Microsoft closes serious Windows vulnerability after NSA notice

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Updated January 15, 2020, 5:51 p.m.

Secret services like the American National Security Agency NSA do not always report discovered IT security gaps to the manufacturers, but sometimes secretly exploit them. However, Microsoft was alerted to a serious encryption vulnerability in Windows. A patch has already been made available.

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Microsoft has closed an explosive security hole in its Windows operating system, thanks to which malicious malware could pretend to be legitimate programs. The notice came from the US eavesdropping service NSA, which discovered the vulnerability and reported it to the software company. The gap can only be closed by installing the update for Windows 10, 8.1 and Windows Server (2012, 2016 and 2019) published on Tuesday.

However, there will be no free security update for the outdated Windows 7 operating system, which still runs on millions of PCs. In the note on the monthly security update, Microsoft only referred to the fact that support for Windows 7 and older server systems expired on Tuesday (January 14). Companies and organizations can still be supplied with the necessary patch via a maintenance contract that is subject to a fee. In contrast, new security gaps can no longer be closed for private customers.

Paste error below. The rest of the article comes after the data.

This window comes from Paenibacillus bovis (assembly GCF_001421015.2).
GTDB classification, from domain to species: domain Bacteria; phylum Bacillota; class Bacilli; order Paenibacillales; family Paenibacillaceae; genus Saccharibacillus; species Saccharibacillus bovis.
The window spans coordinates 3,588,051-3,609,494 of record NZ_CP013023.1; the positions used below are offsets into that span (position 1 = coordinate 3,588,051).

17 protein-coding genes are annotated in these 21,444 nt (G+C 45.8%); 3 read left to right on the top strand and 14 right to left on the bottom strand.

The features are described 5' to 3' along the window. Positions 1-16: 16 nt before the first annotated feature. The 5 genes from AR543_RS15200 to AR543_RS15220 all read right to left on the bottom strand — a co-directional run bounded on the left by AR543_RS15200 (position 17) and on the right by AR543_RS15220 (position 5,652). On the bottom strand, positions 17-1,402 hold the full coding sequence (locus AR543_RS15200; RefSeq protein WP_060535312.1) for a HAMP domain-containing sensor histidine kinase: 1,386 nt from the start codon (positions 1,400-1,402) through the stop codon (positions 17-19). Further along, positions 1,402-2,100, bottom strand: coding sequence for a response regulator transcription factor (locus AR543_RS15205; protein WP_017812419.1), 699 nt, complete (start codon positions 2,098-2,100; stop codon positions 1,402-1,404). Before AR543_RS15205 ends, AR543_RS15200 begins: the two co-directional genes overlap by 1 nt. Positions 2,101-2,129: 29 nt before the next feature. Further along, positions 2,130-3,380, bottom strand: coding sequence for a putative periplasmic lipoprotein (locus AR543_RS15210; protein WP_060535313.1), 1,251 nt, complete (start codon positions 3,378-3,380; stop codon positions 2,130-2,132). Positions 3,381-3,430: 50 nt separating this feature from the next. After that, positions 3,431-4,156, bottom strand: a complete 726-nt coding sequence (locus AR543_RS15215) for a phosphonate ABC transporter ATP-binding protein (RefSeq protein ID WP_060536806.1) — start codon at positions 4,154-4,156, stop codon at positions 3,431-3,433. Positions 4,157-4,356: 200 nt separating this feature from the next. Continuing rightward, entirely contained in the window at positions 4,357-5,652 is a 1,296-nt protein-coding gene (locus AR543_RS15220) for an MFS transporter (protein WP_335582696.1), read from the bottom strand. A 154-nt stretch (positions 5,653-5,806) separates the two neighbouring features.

Windows accepted fake trust certificates

US intelligence agencies have a balancing process that decides whether a vulnerability they discover is tacitly exploited or reported to close. A few years ago, a vulnerability once used by the NSA became public and made the wave of attacks with the WannaCry Trojan possible. The malware encrypted computers and demanded ransom. Among other things, British hospitals and advertisements at train stations in Germany were affected.

In the current case, the NSA found that Windows may accept fake software trustworthiness certificates. In many cases, such certificates are the prerequisite for programs to run on computers. This system is fundamentally still secure, only its implementation needs to be corrected in this specific case, the NSA emphasized.

Technically speaking, the error when checking signatures has to do with a vulnerability in a software component for encryption technology (Windows CryptoAPI). This applies both to code signatures and to so-called TLS certificates. In the event of an attack, the user had no way of recognizing a file as malicious because the digital signature apparently comes from a trustworthy provider, Microsoft explained. (KAD / dpa)

Microsoft has developed a new smartphone. The device is an unusual opening model. Google’s Android in a “modified version” is to be used as the operating system.

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